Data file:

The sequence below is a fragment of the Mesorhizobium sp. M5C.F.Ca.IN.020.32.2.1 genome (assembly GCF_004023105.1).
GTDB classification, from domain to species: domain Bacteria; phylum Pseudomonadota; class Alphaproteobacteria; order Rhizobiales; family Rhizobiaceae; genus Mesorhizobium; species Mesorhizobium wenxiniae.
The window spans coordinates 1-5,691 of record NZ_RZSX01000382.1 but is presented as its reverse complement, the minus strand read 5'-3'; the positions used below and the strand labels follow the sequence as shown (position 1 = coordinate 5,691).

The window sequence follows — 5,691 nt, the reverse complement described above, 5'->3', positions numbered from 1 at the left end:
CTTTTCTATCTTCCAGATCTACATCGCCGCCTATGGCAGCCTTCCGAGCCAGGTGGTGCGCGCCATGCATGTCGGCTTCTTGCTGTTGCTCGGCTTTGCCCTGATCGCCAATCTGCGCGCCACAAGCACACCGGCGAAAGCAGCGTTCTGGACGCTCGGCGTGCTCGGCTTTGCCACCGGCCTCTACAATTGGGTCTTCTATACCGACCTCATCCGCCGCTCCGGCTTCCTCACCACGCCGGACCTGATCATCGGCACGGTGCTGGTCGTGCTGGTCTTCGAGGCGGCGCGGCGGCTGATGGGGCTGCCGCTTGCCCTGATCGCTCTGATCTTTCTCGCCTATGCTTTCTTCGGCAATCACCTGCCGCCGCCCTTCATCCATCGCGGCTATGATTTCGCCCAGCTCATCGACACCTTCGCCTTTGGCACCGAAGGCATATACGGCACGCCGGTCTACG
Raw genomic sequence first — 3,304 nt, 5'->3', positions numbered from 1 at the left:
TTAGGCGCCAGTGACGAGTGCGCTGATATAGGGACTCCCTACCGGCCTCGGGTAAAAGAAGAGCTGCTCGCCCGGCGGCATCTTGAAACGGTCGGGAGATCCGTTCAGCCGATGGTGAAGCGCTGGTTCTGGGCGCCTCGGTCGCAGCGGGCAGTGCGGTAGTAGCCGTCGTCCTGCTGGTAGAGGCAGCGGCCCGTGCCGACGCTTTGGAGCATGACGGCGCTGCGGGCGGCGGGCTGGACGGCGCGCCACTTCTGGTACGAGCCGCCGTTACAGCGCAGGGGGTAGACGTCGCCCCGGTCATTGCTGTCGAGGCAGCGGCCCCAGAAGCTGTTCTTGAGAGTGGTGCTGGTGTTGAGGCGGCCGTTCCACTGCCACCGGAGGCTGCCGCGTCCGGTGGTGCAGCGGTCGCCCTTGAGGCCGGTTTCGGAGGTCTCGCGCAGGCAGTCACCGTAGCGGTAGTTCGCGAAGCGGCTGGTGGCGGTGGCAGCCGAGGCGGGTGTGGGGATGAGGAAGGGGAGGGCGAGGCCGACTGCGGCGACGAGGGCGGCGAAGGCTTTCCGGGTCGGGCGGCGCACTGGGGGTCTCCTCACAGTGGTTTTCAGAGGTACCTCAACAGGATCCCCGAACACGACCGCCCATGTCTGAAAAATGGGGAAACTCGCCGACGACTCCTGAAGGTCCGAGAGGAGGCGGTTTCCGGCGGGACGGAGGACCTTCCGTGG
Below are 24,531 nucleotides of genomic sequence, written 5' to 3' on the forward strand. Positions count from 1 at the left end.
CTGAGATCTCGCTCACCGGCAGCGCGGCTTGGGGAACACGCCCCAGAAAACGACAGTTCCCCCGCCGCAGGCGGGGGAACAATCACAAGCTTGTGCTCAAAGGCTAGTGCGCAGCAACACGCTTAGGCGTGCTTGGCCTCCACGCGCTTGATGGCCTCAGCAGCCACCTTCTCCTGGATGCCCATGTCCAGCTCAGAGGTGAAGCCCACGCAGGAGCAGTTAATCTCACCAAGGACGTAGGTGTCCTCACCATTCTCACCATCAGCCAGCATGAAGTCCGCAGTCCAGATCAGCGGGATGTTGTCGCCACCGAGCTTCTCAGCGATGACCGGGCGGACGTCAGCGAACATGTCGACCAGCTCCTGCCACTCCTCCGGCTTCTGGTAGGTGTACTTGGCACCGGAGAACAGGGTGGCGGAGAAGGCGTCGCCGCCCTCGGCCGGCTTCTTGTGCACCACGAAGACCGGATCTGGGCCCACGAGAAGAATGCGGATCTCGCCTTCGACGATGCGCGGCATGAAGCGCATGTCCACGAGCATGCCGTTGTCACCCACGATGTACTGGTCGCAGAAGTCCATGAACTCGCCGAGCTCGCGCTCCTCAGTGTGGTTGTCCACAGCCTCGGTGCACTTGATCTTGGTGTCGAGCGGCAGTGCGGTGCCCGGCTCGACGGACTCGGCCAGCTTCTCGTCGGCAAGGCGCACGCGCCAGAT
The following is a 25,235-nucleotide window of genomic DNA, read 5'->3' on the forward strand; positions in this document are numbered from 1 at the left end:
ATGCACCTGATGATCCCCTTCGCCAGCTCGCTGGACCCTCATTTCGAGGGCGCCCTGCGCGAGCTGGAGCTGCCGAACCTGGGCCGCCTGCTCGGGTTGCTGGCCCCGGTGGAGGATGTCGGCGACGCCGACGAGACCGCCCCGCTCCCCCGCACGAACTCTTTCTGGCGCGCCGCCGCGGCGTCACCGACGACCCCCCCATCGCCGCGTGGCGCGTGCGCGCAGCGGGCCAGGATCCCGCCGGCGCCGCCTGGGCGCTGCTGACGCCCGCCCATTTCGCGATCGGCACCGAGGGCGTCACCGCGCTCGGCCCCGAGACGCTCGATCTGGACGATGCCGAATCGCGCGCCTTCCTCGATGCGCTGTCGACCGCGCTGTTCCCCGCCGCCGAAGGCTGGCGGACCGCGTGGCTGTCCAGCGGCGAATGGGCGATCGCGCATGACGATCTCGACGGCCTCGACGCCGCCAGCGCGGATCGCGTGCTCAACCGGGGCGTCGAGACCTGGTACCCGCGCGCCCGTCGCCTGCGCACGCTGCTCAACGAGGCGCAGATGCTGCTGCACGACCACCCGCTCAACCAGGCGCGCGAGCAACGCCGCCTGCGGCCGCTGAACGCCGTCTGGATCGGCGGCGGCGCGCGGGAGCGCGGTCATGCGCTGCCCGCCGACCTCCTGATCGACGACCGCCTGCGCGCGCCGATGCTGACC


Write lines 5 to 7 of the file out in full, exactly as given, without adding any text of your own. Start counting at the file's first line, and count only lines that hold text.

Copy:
CTTTTCTATCTTCCAGATCTACATCGCCGCCTATGGCAGCCTTCCGAGCCAGGTGGTGCGCGCCATGCATGTCGGCTTCTTGCTGTTGCTCGGCTTTGCCCTGATCGCCAATCTGCGCGCCACAAGCACACCGGCGAAAGCAGCGTTCTGGACGCTCGGCGTGCTCGGCTTTGCCACCGGCCTCTACAATTGGGTCTTCTATACCGACCTCATCCGCCGCTCCGGCTTCCTCACCACGCCGGACCTGATCATCGGCACGGTGCTGGTCGTGCTGGTCTTCGAGGCGGCGCGGCGGCTGATGGGGCTGCCGCTTGCCCTGATCGCTCTGATCTTTCTCGCCTATGCTTTCTTCGGCAATCACCTGCCGCCGCCCTTCATCCATCGCGGCTATGATTTCGCCCAGCTCATCGACACCTTCGCCTTTGGCACCGAAGGCATATACGGCACGCCGGTCTACG
Raw genomic sequence first — 3,304 nt, 5'->3', positions numbered from 1 at the left:
TTAGGCGCCAGTGACGAGTGCGCTGATATAGGGACTCCCTACCGGCCTCGGGTAAAAGAAGAGCTGCTCGCCCGGCGGCATCTTGAAACGGTCGGGAGATCCGTTCAGCCGATGGTGAAGCGCTGGTTCTGGGCGCCTCGGTCGCAGCGGGCAGTGCGGTAGTAGCCGTCGTCCTGCTGGTAGAGGCAGCGGCCCGTGCCGACGCTTTGGAGCATGACGGCGCTGCGGGCGGCGGGCTGGACGGCGCGCCACTTCTGGTACGAGCCGCCGTTACAGCGCAGGGGGTAGACGTCGCCCCGGTCATTGCTGTCGAGGCAGCGGCCCCAGAAGCTGTTCTTGAGAGTGGTGCTGGTGTTGAGGCGGCCGTTCCACTGCCACCGGAGGCTGCCGCGTCCGGTGGTGCAGCGGTCGCCCTTGAGGCCGGTTTCGGAGGTCTCGCGCAGGCAGTCACCGTAGCGGTAGTTCGCGAAGCGGCTGGTGGCGGTGGCAGCCGAGGCGGGTGTGGGGATGAGGAAGGGGAGGGCGAGGCCGACTGCGGCGACGAGGGCGGCGAAGGCTTTCCGGGTCGGGCGGCGCACTGGGGGTCTCCTCACAGTGGTTTTCAGAGGTACCTCAACAGGATCCCCGAACACGACCGCCCATGTCTGAAAAATGGGGAAACTCGCCGACGACTCCTGAAGGTCCGAGAGGAGGCGGTTTCCGGCGGGACGGAGGACCTTCCGTGG